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The War Against Zika: Fighting Mosquitoes With Mosquitoes

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MIAMI (CBSMiami) – Thousands of male mosquitoes were released in South Miami's Brewer Park Thursday.

They have been rendered sterile in a Kentucky lab by a company called MosquitoMate.

The mosquitoes were left incapable of impregnating females, after being infused with a Wolbachia bacteria.

The plan is over six months to release six million of the bugs that don't bite, but have a healthy sex drive, and will mate with females whose eggs won't hatch.

"We would expect to see the mosquito population decline," said Dr. William Petrie, Miami's director of mosquito control.  "If it works really successfully, the population will crash."

The sterile mosquito release is aimed at preventing another Zika virus epidemic like one that two summers ago saw the air filled with planes spraying potentially toxic pesticide over wide areas.  MosquitoMate, that developed the sterile mosquitoes, says previous trials have seen big results in knocking out those that carry Zika.

"Last year in the Florida Keys, we saw an 80 percent reduction in the female, adult aedes aegypti population," said MosquitoMate's Dr. Patrick Kelly.

In the limited Keys trial, the mosquitoes made sterile with bacteria were used after protests blocked the release of mosquitoes that had been genetically modified to be sterile.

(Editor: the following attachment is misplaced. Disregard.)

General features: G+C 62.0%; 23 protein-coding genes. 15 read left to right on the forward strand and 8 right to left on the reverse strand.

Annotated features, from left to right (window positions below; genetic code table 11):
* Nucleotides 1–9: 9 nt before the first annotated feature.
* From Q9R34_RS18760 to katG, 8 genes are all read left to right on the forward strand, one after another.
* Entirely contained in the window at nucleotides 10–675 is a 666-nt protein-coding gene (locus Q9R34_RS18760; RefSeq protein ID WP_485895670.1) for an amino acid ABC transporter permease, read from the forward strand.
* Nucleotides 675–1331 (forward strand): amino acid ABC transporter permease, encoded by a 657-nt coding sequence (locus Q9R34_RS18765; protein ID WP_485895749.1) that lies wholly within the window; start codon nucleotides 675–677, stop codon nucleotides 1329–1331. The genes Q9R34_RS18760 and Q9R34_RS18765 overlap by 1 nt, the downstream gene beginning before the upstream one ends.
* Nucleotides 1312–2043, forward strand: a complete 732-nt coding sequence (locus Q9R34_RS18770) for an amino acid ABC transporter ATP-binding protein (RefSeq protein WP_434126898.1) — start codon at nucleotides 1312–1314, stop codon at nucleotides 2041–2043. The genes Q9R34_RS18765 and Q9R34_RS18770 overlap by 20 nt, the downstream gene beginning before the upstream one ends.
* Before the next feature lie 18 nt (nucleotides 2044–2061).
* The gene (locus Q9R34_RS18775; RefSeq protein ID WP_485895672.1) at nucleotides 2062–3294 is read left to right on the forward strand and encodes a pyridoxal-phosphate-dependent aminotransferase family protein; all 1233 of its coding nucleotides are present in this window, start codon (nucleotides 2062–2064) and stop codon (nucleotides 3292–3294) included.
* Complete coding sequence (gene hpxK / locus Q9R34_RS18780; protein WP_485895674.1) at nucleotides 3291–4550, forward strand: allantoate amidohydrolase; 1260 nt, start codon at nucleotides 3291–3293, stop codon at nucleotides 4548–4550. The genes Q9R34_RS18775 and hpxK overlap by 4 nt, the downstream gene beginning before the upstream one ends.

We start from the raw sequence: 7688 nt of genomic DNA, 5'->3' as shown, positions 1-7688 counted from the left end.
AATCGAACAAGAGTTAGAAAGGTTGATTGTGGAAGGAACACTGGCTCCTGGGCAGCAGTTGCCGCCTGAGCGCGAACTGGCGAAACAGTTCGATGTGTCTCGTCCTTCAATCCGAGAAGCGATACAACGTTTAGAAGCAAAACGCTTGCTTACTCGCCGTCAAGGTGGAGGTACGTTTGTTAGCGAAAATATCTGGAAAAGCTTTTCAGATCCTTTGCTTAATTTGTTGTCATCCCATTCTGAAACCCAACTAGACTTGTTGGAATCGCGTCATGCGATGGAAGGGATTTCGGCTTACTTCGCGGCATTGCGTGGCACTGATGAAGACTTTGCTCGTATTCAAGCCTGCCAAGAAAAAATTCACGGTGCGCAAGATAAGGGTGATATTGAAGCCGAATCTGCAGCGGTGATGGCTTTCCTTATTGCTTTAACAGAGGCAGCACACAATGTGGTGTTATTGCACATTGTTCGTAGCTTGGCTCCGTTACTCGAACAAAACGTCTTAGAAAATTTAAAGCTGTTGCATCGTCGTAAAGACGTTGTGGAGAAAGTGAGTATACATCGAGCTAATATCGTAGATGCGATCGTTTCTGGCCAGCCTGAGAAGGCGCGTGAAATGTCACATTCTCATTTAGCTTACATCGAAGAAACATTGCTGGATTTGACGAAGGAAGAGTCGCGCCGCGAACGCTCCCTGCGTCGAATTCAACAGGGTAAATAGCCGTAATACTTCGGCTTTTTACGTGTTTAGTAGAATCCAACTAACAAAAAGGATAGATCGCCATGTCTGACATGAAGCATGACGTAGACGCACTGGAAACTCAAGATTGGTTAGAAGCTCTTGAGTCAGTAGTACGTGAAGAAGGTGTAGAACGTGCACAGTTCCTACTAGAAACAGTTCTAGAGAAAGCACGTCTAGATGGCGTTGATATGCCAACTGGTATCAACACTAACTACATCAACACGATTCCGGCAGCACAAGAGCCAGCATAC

The bacteria in the mosquitoes being released now can't be spread to humans or other animals.

South Miami's mayor, Phillip Stoddard, a biologist and zealous environmentalist, says the mosquitoes, that will be released in batches of 20,000 at a time through July 31st, pose no danger.

"This is the only technology that has zero downside to it," Stoddard said.

Zika can cause microcephaly - abnormally small heads and brain damage - in children whose mothers have or have had the virus.

Carlyle Concern held her three-month-old newborn as she watched the anti-Zika mosquitoes taking to the air Thursday, and said the program is a welcomed development.

She was pregnant with her eldest child during the height of the previous Zika epidemic.

"I had to stay mostly indoors and be covered, so it wasn't really an enjoyable pregnancy," Concern said.

If test runs in Miami-Dade and other cities produce good results, the release of sterile mosquitos on a broad scale could get government approval next year, according to MosquitoMate.

More positive buzz for the anti-Zika trial is that it's not costing Miami-Dade County anything.

The $4.1 million program is being funded by the Florida Department of Health with a grant from the Centers for Disease Control.

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